ARTICLE: Mt. Saint Helens, Avalanche, Recovery, April 26-29, 1975.
A party of 29 from the University of Puget Sound climbing course under the leadership of MRC member Harmon Jones ascended to the place where they planned to have their annual snow practice. They established camp in the upper west edge of the 'Sugar Bowl', digging their tents in well and establishing snow caves. At 8:30 PM in the failing light, most members were in their sleeping bags, but some were out when the avalanche struck. The winds were high, and heavy snow had been accumulating for sometime in areas of deposition. The avalanche ran for at least 4,000 feet in distance down the bowl. Members of the party whose camps had not been struck, immediately started frantically locating other survivors, and some were sent to adjacent climbing party camps for additional help. During the next hours a private party of 10 from Seattle-Tacoma Under the leadership of Tacoma MRU member Stan Engle and a party of 6 from the Skagit Alpine Club under the leadership of Bellingham MRC member Lynn Dayton helped the survivors off the mountain and notified the Sheriff and Forest Service personnel. The bodies of Richard Pfeffer, 18, Nina Engebretsen, 18, and Karen Moniot, 24, were located, bagged, transported to an avalanche-free area, and wanded for future recovery. Two injured members of the party, Bryan O'Leary and Randy McClaflin, were helped or carried to the road-end and transported to a Longview hospital by ambulance. Two other members of the party, Philip Burdick, 30, and Erick Spurrell, 22, were not found.
By 10:30 PM, Tacoma MRU, Central Washington MRC, Olympia MR, and Seattle MRC had been notified and call-outs were underway. Paul Williams and George Sainsbury were located in Portland and arrived at the scene in time to help with the final evacuation of the injured, de-brief Harmon Jones in detail, who supplied a sketch map of the positions of the tents and the last known locations of Burdick and Spurrell. The Mountain Rescue and Safety Council of Oregon had been contacted but could give no aid, as they were committed to the body recoveries of an avalanche victim on Mt. Hood and a Boy Scout near Multnomah Falls. By dawn 53 mountain rescue personnel were at the scene, but the weather was so bad that teams could not progress beyond Engle's camp at the base of the Dog's Head. It was decided to return home, keen in touch with the weather bureau, and continue the search and recovery as soon as the winds abated.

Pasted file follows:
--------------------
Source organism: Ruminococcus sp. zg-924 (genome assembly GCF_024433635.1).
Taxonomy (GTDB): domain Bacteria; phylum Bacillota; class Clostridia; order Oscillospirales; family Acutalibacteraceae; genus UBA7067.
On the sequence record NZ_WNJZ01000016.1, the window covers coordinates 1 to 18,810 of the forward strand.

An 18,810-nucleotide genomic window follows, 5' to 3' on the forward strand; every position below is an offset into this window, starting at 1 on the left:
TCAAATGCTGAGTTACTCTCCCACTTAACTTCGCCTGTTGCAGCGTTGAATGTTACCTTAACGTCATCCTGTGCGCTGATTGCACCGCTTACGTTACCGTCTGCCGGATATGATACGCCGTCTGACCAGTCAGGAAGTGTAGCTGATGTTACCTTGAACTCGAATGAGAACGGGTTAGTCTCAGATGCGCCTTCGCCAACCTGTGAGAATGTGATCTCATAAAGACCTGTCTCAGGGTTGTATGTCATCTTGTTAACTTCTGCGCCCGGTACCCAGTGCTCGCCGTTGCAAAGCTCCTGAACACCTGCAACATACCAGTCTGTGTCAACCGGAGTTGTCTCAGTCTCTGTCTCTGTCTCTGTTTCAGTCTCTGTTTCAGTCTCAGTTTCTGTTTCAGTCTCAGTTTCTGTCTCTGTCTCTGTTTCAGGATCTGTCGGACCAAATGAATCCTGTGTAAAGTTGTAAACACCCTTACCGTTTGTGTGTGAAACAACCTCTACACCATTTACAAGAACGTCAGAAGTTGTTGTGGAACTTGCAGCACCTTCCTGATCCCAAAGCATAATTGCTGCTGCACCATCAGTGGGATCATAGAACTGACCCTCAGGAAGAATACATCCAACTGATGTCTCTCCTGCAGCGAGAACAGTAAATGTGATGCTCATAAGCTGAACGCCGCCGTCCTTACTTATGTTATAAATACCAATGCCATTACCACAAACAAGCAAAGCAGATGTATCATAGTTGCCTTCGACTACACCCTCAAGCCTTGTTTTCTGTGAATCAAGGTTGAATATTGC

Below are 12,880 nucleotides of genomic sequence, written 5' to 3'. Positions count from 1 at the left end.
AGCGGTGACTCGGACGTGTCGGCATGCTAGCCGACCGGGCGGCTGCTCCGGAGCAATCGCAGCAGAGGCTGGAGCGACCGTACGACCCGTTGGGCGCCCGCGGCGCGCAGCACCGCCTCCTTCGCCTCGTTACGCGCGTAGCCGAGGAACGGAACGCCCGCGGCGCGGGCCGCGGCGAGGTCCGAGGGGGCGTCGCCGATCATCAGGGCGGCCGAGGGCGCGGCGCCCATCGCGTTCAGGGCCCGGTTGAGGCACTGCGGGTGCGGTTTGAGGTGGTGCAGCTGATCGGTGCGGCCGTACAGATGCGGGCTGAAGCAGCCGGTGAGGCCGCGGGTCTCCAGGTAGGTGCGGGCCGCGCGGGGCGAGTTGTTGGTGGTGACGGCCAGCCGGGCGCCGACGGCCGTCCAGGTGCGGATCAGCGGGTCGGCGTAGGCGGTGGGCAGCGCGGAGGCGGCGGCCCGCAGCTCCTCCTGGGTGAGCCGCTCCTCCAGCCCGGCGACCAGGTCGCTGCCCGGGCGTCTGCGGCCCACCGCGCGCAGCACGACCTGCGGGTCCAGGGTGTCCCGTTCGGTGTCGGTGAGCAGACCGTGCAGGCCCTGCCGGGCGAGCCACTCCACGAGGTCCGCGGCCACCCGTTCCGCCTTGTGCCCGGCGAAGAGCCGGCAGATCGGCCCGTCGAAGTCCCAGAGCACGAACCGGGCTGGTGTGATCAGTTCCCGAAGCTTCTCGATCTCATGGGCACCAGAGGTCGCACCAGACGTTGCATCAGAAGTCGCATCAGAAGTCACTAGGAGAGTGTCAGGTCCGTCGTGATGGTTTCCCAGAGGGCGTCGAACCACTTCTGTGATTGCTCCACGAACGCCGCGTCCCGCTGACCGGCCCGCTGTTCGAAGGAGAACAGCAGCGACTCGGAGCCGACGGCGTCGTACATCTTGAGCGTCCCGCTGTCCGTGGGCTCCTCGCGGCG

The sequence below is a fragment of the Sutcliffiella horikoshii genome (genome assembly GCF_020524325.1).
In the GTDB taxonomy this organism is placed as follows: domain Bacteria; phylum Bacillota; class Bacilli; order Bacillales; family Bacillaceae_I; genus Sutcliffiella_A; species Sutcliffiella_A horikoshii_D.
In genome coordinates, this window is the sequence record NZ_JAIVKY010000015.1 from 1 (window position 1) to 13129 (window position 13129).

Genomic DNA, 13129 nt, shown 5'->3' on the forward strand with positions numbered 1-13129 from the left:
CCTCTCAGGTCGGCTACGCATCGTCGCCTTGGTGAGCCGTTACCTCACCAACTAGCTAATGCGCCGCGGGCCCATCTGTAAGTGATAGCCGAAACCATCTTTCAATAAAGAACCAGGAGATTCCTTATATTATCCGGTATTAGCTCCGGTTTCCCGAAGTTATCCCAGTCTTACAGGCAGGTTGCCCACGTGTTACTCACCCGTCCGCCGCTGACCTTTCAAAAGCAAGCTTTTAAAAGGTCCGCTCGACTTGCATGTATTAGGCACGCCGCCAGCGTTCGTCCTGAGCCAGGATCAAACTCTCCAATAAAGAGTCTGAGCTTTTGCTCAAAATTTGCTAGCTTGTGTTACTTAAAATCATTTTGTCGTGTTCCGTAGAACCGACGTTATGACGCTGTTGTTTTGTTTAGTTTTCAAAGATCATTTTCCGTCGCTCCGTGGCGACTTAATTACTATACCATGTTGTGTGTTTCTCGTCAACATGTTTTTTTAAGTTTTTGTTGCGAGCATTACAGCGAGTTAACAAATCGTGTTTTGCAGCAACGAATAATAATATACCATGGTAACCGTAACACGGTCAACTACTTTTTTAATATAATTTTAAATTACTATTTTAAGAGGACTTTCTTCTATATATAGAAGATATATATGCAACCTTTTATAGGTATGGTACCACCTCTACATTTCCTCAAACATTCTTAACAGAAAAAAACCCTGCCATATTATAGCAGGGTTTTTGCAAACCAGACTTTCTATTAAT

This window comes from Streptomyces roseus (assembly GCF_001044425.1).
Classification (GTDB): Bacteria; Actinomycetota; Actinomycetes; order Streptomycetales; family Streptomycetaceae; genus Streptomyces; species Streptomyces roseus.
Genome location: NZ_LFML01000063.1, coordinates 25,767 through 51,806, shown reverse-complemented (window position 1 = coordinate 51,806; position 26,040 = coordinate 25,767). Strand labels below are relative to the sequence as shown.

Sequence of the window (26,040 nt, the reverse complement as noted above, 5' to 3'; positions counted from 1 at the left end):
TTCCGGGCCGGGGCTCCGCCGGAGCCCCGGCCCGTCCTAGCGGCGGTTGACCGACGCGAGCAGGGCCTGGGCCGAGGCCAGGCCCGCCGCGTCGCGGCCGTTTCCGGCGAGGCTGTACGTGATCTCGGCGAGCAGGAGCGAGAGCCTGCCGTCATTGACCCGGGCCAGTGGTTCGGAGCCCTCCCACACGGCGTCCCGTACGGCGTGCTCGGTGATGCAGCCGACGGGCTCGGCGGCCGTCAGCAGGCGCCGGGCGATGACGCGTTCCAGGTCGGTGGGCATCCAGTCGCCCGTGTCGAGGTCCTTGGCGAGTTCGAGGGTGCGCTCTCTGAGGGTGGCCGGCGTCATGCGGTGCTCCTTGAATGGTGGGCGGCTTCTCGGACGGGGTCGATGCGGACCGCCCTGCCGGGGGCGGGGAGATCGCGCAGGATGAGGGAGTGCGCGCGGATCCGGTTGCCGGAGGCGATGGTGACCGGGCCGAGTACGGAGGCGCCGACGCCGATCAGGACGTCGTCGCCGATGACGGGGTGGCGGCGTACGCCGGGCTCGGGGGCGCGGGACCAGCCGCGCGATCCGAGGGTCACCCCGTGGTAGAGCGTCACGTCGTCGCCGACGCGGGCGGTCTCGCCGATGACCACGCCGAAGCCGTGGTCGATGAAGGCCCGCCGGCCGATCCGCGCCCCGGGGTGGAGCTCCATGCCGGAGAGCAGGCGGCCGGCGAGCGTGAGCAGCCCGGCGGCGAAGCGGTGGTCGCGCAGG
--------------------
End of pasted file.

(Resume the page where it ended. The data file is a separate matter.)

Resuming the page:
On April 28th, in improved but still very marginal weather, a teamof 9 from Tacoma MRU was able to reach the three previously located victims and bring them down. By late afternoon the forecast was good, and on the 29th, 39 mountain rescue members and dog search handlers were flown in by a Huey provided by Ft. Lewis. Burdick and Spurrell were located in their tent by probing, and flown out.
The University of Puget Sound established a blue-ribbon committee of experienced climbers, rescue specialists, and avalanche experts to review the entire climbing program and investigate the accident. On Sept. 1st the University announced that the leadership of the party had been completely exonerated and the program would continue. To quote from the report - "Only a handful of very experienced avalanche experts would have recognized the potential of such an avalanche there at that time."
FAMILY NOTE: Anna was a half sibling through her father; Kris (formerly Engebretsen) Russell was a half-brother. Her full siblings are Carla and Fritz Engebretsen of New Jersey.
Info provided by Shelley Germeaux.
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